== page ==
Apple, given their history, is acutely aware of the pain that can result when their destiny depends on companies outside their control. Microsoft, Adobe, Google, Hollywood, AT&T, Nuance, and the list goes on. In yet another thoughtful piece on his blog, Hypercritical, John Siracusa argues that despite all this, Apple might do well to consider a few more dependencies.
An unfortunate side effect of doing everything yourself is that every other company starts to look like an enemy. Realistically, Apple can’t do everything—or can’t do everything well, anyway. Online services are only going to become more important with time, so it’s understandable that Apple wants to be the master of its own destiny in this area. But it needs to improve much more quickly if it wants to even remain competitive, let alone catch up to Google. Failing that, it needs to find some partners that aren’t mortal enemies. (I’m sure Marissa Mayer would take Tim Cook’s call.)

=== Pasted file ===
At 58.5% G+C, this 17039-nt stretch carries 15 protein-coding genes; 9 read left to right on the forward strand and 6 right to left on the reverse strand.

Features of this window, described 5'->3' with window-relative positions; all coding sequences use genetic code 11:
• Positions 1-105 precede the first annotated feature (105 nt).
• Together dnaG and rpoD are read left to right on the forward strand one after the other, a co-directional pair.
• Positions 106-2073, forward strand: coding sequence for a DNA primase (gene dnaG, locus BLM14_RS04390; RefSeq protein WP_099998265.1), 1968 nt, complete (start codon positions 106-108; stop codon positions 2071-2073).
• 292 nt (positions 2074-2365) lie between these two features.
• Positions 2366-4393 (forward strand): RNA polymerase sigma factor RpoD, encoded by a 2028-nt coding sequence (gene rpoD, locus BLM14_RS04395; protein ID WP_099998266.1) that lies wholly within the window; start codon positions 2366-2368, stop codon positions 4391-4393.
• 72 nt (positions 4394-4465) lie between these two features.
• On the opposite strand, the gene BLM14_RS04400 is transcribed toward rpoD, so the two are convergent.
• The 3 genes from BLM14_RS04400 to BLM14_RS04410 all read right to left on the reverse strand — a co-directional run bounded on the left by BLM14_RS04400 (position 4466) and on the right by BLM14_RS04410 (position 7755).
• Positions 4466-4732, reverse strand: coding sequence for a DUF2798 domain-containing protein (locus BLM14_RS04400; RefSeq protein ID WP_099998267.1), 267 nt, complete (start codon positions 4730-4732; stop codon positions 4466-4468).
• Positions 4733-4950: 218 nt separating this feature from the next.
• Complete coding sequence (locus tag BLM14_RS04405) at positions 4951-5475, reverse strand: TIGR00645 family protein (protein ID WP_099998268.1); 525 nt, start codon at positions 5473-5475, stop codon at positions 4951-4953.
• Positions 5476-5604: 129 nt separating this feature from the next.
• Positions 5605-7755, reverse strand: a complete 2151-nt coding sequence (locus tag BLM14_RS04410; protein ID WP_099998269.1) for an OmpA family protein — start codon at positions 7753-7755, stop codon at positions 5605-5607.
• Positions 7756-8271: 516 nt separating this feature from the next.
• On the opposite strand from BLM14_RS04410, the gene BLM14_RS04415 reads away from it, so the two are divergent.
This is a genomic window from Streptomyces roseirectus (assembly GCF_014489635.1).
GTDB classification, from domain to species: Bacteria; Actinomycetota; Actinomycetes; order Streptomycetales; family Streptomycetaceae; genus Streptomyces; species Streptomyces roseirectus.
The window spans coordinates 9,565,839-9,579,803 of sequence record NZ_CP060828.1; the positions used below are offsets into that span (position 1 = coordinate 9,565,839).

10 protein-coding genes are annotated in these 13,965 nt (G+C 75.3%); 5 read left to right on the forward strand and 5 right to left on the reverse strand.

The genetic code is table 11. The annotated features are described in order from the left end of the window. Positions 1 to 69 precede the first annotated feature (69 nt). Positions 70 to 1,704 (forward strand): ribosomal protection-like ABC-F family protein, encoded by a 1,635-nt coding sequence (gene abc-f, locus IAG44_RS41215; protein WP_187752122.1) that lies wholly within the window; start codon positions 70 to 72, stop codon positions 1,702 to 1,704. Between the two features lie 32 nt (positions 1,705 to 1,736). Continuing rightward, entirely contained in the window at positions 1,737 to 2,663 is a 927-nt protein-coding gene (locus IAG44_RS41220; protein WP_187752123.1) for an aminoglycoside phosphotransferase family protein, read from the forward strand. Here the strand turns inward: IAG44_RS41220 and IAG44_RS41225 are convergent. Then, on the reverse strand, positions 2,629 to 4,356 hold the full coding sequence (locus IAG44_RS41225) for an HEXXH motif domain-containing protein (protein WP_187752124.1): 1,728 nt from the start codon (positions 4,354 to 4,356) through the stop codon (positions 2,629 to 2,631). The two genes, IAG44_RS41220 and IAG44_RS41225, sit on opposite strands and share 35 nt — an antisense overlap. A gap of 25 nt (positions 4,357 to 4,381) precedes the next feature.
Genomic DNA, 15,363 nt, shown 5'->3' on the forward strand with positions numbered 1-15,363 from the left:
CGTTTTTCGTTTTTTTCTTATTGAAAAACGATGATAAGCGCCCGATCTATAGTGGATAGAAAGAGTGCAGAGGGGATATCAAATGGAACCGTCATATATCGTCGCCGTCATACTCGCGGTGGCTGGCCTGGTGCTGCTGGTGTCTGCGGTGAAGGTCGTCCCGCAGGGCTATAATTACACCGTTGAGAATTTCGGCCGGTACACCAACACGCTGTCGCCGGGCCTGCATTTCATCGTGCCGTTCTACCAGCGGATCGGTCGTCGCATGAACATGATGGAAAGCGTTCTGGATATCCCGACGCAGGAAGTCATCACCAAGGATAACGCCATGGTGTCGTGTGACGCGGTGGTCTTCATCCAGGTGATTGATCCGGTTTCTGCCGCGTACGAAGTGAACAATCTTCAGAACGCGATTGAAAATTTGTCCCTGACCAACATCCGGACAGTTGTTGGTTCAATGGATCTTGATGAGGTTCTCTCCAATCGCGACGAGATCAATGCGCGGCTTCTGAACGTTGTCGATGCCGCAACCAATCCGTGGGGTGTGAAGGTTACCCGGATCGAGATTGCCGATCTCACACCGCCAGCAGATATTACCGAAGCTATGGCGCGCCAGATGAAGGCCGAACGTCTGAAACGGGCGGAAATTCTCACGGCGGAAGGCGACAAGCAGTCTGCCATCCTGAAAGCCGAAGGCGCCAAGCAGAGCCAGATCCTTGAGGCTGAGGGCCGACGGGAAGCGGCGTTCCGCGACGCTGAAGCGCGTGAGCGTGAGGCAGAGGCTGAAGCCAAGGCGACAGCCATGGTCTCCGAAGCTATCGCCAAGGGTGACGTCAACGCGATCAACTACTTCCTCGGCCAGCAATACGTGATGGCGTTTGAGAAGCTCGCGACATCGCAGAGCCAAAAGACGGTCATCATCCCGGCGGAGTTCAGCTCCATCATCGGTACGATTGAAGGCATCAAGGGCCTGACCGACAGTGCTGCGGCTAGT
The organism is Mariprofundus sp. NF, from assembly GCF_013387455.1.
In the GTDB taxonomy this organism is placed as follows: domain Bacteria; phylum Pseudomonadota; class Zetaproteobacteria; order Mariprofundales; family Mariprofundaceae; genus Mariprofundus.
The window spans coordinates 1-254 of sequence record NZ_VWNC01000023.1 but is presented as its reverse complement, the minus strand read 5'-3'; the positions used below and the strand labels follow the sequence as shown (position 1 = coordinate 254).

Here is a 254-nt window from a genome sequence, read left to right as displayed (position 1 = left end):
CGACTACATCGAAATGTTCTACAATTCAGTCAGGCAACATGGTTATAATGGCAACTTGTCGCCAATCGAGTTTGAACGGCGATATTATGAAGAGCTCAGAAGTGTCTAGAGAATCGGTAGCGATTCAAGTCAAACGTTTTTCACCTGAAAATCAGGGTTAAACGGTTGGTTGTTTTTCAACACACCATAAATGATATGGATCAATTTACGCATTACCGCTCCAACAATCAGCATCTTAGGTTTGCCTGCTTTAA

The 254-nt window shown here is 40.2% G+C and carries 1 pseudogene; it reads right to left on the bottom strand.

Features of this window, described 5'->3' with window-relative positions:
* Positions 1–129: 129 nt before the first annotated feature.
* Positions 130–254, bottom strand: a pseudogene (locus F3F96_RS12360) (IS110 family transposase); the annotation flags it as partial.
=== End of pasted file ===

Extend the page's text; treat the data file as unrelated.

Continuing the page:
It's an interesting quandary. Apple ultimately suffered from their partnerships with Microsoft, Google, and Samsung. In essence, they taught their partners how to become their competitors. Apple is currently partnering with Nuance for Siri's voice detection, yet Google's in-house voice services are providing far better service. If Apple had voice in-house, would it be more competitive? Is Apple's lack of experience with services in general better served by partnerships or acquisitions?
Siricusa looks at the history and the current situation, and also at Samsung and Google, their dependencies, and how they compare and contrast with Apple's.
It's great to see Siracusa blogging more regularly again, and as usual, the whole article is a fascinating read. check it out.
(Along with Marco Arment and Casey Liss, John Siracusa is also podcasting about technology again. You can find their new show -- which has been excellent, so far -- at Accidental Tech Podcast)